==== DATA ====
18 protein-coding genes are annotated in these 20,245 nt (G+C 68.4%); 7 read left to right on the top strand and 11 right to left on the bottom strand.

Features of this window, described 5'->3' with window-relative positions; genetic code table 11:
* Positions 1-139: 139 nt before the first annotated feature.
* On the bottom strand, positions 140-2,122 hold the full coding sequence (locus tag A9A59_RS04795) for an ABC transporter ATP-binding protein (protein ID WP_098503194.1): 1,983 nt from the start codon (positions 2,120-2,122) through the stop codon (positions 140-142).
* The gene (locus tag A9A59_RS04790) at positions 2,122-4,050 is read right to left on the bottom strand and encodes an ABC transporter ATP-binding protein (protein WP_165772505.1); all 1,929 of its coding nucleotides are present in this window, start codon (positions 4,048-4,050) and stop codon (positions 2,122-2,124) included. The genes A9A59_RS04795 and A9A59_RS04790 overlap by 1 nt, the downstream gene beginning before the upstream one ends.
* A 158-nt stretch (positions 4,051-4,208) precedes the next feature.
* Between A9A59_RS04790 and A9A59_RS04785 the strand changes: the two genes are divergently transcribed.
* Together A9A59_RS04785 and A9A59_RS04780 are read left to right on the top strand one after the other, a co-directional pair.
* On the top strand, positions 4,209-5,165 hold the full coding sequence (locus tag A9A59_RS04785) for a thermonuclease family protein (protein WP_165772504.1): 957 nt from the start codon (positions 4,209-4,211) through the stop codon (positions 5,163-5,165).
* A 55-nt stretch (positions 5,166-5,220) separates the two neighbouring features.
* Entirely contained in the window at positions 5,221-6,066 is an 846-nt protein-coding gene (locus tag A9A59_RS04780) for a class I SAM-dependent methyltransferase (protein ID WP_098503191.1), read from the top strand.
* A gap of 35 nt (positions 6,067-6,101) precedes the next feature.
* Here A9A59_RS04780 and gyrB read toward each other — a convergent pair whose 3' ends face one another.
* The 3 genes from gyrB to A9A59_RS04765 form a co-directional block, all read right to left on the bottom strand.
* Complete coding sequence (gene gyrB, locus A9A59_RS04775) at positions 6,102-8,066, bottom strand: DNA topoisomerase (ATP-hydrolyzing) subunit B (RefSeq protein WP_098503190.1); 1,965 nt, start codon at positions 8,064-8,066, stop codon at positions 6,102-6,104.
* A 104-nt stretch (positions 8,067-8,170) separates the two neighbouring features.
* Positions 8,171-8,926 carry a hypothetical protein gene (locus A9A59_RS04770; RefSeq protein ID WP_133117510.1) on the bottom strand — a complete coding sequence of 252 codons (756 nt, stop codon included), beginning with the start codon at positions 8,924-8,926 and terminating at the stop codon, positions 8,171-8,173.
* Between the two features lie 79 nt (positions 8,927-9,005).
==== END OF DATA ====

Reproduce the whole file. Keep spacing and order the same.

18 protein-coding genes are annotated in these 20,245 nt (G+C 68.4%); 7 read left to right on the top strand and 11 right to left on the bottom strand.

Features of this window, described 5'->3' with window-relative positions; genetic code table 11:
* Positions 1-139: 139 nt before the first annotated feature.
* On the bottom strand, positions 140-2,122 hold the full coding sequence (locus tag A9A59_RS04795) for an ABC transporter ATP-binding protein (protein ID WP_098503194.1): 1,983 nt from the start codon (positions 2,120-2,122) through the stop codon (positions 140-142).
* The gene (locus tag A9A59_RS04790) at positions 2,122-4,050 is read right to left on the bottom strand and encodes an ABC transporter ATP-binding protein (protein WP_165772505.1); all 1,929 of its coding nucleotides are present in this window, start codon (positions 4,048-4,050) and stop codon (positions 2,122-2,124) included. The genes A9A59_RS04795 and A9A59_RS04790 overlap by 1 nt, the downstream gene beginning before the upstream one ends.
* A 158-nt stretch (positions 4,051-4,208) precedes the next feature.
* Between A9A59_RS04790 and A9A59_RS04785 the strand changes: the two genes are divergently transcribed.
* Together A9A59_RS04785 and A9A59_RS04780 are read left to right on the top strand one after the other, a co-directional pair.
* On the top strand, positions 4,209-5,165 hold the full coding sequence (locus tag A9A59_RS04785) for a thermonuclease family protein (protein WP_165772504.1): 957 nt from the start codon (positions 4,209-4,211) through the stop codon (positions 5,163-5,165).
* A 55-nt stretch (positions 5,166-5,220) separates the two neighbouring features.
* Entirely contained in the window at positions 5,221-6,066 is an 846-nt protein-coding gene (locus tag A9A59_RS04780) for a class I SAM-dependent methyltransferase (protein ID WP_098503191.1), read from the top strand.
* A gap of 35 nt (positions 6,067-6,101) precedes the next feature.
* Here A9A59_RS04780 and gyrB read toward each other — a convergent pair whose 3' ends face one another.
* The 3 genes from gyrB to A9A59_RS04765 form a co-directional block, all read right to left on the bottom strand.
* Complete coding sequence (gene gyrB, locus A9A59_RS04775) at positions 6,102-8,066, bottom strand: DNA topoisomerase (ATP-hydrolyzing) subunit B (RefSeq protein WP_098503190.1); 1,965 nt, start codon at positions 8,064-8,066, stop codon at positions 6,102-6,104.
* A 104-nt stretch (positions 8,067-8,170) separates the two neighbouring features.
* Positions 8,171-8,926 carry a hypothetical protein gene (locus A9A59_RS04770; RefSeq protein ID WP_133117510.1) on the bottom strand — a complete coding sequence of 252 codons (756 nt, stop codon included), beginning with the start codon at positions 8,924-8,926 and terminating at the stop codon, positions 8,171-8,173.
* Between the two features lie 79 nt (positions 8,927-9,005).